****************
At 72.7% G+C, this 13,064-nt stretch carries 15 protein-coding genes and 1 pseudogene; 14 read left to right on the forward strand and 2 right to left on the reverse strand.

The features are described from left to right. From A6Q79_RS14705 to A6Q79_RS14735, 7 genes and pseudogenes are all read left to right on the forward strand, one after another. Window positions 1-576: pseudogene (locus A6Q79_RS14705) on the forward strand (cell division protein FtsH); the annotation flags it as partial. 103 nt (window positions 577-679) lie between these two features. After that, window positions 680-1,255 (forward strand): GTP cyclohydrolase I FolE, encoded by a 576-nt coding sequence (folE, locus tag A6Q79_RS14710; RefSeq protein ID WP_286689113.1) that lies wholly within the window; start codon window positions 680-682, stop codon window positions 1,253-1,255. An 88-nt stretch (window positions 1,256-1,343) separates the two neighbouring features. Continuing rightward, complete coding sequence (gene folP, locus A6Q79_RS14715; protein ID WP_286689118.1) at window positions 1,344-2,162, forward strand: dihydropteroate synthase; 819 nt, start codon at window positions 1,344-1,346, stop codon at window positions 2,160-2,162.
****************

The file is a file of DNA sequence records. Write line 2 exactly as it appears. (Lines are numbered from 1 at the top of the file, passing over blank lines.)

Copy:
The features are described from left to right. From A6Q79_RS14705 to A6Q79_RS14735, 7 genes and pseudogenes are all read left to right on the forward strand, one after another. Window positions 1-576: pseudogene (locus A6Q79_RS14705) on the forward strand (cell division protein FtsH); the annotation flags it as partial. 103 nt (window positions 577-679) lie between these two features. After that, window positions 680-1,255 (forward strand): GTP cyclohydrolase I FolE, encoded by a 576-nt coding sequence (folE, locus tag A6Q79_RS14710; RefSeq protein ID WP_286689113.1) that lies wholly within the window; start codon window positions 680-682, stop codon window positions 1,253-1,255. An 88-nt stretch (window positions 1,256-1,343) separates the two neighbouring features. Continuing rightward, complete coding sequence (gene folP, locus A6Q79_RS14715; protein ID WP_286689118.1) at window positions 1,344-2,162, forward strand: dihydropteroate synthase; 819 nt, start codon at window positions 1,344-1,346, stop codon at window positions 2,160-2,162.